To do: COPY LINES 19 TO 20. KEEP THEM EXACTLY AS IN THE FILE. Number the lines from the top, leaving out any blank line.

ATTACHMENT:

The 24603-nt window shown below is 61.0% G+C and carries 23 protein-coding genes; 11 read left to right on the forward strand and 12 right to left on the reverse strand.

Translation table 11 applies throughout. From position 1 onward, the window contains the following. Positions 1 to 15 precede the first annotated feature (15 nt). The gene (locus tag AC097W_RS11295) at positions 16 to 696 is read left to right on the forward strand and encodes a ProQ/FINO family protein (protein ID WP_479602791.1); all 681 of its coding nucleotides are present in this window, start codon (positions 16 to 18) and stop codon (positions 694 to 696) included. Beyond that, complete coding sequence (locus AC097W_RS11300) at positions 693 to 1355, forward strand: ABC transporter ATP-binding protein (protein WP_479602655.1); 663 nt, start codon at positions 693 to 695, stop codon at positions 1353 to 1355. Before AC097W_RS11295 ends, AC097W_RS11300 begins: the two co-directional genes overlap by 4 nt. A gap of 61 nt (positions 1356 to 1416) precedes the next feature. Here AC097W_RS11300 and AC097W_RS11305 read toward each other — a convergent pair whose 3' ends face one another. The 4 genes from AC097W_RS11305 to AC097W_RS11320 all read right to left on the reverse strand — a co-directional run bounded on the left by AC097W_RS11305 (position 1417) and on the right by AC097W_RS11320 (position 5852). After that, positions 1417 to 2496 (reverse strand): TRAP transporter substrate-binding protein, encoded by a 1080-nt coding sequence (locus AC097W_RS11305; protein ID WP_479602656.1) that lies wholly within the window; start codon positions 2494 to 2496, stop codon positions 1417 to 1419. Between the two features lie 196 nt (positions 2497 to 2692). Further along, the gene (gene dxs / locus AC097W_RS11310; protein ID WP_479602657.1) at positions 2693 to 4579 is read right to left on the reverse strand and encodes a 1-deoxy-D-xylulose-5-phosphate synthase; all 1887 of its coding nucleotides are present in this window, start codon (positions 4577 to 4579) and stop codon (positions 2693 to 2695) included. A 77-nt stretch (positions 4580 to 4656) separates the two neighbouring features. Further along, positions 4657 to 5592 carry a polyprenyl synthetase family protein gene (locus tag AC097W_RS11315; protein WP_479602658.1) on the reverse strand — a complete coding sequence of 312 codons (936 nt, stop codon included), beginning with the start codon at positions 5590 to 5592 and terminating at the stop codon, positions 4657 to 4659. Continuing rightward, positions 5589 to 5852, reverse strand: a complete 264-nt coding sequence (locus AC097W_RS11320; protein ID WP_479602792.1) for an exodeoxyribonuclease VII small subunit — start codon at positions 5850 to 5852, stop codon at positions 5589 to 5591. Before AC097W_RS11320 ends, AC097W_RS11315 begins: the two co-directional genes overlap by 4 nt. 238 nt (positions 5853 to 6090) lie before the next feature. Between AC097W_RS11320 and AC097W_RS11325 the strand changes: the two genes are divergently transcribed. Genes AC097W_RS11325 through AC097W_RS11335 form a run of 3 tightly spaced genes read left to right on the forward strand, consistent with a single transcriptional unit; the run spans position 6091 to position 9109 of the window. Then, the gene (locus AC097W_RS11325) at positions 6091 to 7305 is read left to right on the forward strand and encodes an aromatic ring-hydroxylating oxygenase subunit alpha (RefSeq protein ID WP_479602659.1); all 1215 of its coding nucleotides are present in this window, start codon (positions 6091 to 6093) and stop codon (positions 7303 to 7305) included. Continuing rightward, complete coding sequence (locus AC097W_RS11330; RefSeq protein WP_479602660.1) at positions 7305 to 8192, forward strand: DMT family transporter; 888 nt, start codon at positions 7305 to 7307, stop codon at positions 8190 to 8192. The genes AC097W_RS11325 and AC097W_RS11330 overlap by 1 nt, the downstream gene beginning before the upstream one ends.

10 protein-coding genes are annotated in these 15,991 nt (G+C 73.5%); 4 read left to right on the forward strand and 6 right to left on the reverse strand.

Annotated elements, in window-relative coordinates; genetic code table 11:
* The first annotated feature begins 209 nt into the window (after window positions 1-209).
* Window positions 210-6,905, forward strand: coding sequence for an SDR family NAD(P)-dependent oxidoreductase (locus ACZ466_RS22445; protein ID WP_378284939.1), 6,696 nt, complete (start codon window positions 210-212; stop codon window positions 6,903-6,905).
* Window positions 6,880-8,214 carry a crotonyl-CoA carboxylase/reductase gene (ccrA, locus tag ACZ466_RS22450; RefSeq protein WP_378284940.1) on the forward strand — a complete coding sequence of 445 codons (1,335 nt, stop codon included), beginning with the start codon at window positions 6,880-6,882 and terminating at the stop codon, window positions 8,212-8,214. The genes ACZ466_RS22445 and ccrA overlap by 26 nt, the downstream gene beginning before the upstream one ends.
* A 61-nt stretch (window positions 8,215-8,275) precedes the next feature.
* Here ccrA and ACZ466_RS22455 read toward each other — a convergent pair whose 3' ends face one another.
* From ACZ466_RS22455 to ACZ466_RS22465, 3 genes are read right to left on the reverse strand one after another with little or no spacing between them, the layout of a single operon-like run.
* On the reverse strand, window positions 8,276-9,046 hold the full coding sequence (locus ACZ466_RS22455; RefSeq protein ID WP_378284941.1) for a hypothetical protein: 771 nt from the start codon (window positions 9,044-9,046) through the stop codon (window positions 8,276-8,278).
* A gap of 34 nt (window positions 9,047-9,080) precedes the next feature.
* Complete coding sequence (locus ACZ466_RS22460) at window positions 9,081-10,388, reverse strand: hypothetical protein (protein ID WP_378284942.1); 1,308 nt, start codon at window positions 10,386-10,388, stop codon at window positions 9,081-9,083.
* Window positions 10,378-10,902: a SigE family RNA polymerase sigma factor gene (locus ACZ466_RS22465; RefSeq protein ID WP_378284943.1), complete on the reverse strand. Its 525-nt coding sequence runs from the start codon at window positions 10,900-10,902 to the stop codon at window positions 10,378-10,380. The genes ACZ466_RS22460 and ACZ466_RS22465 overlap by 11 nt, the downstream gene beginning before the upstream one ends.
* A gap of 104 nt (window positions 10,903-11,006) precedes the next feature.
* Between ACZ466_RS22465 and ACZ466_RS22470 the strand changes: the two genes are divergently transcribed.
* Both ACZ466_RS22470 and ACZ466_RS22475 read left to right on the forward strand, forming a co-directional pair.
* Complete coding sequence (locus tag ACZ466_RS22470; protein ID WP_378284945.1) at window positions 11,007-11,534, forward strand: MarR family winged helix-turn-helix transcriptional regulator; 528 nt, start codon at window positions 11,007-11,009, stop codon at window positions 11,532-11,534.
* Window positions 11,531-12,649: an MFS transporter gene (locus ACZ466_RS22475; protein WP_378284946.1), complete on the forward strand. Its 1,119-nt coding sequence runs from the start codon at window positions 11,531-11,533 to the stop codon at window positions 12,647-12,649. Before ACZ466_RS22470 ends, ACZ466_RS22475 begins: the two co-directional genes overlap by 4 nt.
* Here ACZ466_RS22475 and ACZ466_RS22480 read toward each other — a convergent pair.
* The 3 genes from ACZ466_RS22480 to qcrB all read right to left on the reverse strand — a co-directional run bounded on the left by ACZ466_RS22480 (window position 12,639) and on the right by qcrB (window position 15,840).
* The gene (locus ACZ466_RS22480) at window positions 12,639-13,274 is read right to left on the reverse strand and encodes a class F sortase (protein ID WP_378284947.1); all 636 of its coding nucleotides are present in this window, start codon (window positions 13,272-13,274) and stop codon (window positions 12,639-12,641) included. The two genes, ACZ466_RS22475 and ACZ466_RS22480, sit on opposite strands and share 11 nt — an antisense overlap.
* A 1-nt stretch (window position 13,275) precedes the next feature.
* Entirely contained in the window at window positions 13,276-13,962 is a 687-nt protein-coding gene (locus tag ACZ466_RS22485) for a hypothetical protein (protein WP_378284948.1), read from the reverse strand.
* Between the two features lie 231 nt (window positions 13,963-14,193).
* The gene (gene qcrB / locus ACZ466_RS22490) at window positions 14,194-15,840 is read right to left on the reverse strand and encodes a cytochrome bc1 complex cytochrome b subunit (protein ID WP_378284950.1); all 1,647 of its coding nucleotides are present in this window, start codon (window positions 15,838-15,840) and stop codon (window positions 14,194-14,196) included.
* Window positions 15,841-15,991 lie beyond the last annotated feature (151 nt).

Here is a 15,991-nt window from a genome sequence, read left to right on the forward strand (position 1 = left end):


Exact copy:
* Window positions 11,531-12,649: an MFS transporter gene (locus ACZ466_RS22475; protein WP_378284946.1), complete on the forward strand. Its 1,119-nt coding sequence runs from the start codon at window positions 11,531-11,533 to the stop codon at window positions 12,647-12,649. Before ACZ466_RS22470 ends, ACZ466_RS22475 begins: the two co-directional genes overlap by 4 nt.
* Here ACZ466_RS22475 and ACZ466_RS22480 read toward each other — a convergent pair.